By Plaxedes Sibanda, HARARE, October 13 (The Source) – Zimbabwe’s anti-corruption officials on Thursday said higher education minister Professor Jonathan Moyo and officials in his ministry used money meant for the manpower development to fund personal interests and have to face corruption charges.
Chairman of the the Zimbabwe Anti-Corruption Commission (ZACC) investigations committee, Goodson Nguni told journalists on Thursday that Moyo, in cahoots with officials from his ministry, diverted $430,000 from the fund to finance personal activities.
“Thousands of dollars were paid up to finance personal businesses interests of officials in the ministry of higher and tertiary education,” said Nguni.
The Zimbabwe Manpower Development Fund (ZIMDEF), under Moyo’s ministry, earns its money from collecting a one percent training levy from companies operating in Zimbabwe. The money is meant to develop critical skills for the economy.
At the end of last year, ZIMDEF had total income of close to $50 million, total reserves of $73 million and cash of $5 million.
Moyo has said on his Twitter account that the money was used to fund the “Million Man March”, a massive parade of thousands of party youths in support of President Robert Mugabe and festivities to celebrate Mugabe’s birthday.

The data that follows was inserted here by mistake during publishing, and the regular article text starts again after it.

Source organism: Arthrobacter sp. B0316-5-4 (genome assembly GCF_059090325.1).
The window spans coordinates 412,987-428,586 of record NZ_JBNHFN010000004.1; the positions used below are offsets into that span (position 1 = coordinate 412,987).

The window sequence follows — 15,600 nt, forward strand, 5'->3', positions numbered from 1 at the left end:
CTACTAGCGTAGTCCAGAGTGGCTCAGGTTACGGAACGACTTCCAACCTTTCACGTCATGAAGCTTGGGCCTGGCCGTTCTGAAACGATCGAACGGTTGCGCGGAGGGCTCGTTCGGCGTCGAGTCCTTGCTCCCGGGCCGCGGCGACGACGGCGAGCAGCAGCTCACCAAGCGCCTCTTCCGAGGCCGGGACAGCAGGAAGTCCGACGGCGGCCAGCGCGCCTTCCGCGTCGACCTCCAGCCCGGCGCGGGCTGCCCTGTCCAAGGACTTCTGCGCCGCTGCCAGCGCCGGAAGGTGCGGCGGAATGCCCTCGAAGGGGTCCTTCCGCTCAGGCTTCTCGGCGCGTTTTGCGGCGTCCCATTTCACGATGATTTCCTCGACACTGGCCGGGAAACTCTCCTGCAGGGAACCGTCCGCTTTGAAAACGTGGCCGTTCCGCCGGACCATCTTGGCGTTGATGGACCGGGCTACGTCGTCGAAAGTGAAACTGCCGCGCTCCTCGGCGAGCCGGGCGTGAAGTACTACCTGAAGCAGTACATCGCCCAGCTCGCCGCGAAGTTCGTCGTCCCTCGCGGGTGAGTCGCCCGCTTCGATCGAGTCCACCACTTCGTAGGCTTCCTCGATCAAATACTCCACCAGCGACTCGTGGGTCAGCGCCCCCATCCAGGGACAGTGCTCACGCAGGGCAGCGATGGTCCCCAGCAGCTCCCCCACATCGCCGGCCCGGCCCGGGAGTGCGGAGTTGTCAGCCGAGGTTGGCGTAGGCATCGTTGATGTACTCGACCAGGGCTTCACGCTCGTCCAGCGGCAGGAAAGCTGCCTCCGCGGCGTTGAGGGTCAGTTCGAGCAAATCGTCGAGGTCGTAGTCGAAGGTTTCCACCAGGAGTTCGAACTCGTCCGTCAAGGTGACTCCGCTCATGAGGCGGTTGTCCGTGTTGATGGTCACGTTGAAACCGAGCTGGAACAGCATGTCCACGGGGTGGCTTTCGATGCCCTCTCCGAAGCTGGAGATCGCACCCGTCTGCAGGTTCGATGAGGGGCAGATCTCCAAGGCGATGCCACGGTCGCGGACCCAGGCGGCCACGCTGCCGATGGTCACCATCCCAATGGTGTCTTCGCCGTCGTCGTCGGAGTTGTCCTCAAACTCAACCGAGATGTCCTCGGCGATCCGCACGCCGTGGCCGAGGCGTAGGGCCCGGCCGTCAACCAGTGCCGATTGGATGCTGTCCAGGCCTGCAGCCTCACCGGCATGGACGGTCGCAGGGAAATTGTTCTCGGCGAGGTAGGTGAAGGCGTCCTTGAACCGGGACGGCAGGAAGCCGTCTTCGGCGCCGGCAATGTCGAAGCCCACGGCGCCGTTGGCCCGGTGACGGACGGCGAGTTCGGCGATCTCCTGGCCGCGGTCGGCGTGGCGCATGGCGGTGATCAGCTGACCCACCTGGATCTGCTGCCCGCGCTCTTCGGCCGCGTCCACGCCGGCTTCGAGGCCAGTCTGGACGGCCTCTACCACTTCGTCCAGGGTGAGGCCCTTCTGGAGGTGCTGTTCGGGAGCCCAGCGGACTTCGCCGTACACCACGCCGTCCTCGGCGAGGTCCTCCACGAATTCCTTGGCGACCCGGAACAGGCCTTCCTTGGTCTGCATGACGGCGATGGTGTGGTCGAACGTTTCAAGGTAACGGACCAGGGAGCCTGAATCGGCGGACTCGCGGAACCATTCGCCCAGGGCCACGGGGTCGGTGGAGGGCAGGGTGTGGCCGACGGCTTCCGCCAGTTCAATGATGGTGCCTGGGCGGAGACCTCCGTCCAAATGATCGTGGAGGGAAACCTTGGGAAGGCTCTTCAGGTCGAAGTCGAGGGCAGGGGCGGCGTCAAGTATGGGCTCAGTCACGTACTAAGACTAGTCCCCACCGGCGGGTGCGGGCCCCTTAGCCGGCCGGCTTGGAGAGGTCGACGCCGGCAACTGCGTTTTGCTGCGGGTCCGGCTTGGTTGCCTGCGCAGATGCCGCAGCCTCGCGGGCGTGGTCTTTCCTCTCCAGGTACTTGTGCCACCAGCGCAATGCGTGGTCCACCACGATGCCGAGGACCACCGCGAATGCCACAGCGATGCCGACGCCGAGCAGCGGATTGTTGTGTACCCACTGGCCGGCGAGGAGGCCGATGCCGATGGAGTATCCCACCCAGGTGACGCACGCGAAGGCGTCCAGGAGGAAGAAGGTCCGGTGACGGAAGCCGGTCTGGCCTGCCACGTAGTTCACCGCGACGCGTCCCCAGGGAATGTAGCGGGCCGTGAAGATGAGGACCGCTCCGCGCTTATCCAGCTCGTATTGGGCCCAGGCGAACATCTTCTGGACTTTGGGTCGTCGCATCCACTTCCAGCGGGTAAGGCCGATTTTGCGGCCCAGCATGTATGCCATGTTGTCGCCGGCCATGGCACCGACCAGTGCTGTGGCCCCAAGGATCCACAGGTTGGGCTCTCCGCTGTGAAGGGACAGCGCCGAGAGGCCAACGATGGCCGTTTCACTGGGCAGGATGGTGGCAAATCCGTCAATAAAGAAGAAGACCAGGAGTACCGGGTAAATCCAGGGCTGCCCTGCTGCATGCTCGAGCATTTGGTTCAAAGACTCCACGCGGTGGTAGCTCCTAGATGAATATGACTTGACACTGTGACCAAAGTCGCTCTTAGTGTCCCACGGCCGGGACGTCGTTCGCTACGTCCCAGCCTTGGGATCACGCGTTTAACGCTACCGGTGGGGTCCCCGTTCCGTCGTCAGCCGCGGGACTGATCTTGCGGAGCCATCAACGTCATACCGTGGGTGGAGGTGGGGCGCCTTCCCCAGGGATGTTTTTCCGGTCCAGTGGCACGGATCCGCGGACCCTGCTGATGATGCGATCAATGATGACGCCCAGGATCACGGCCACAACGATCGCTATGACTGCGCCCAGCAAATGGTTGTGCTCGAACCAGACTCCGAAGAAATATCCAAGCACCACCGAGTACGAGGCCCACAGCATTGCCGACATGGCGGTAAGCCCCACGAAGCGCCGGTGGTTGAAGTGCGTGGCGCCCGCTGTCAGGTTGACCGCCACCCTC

“Since the logic here is ALL situations are the same, I’m happy to put on record that 21st Feb movement, MillionManMarch etc are MY CROSS!,” said Moyo yesterday on his Twitter handle.
But Nguni said evidence at hand was contrary.
“No monies from Zimdef benefited any political party. It is a lie. All monies that have been paid out have been traced to the personal benefits of Professor Jonathan Moyo, Dr Gandawa, Mr Hozheri, his personal assistant and Mr Mapute assisted them in these actions including Mr Mandizvidza.”
Godfrey Gandawa is Moyo’s deputy while Nicholas Mapute is the Zimdef principal director of finance and administration.
Nguni added that Gandawa had used Zimdef funds to pay off a $70,000 Barclays Bank loan.
“We also went to Gandawa’s personal accounts, in his personal accounts that’s where we discovered that some of the Zimdef money was put into Fuzzy Technologies … $100,000 was transferred to Gandawa’s personal account then he paid $70,000 towards a loan that he owed from that money.”
Nguni shot down Moyo’s claims that the investigations were being carried out to drive a political agenda.
Moyo has over the past week taken to twitter to alleging political persecution.
“The information that we have here came from a whistleblower who identified himself and said was a director of a company that was given $95,800 by Zimdef but (his company) was an agro-chemical company and did not understand how that money came into their account. And we started investigations. There is no faction or politics. We are talking about plain fraudulent activities by people,” said Nguni.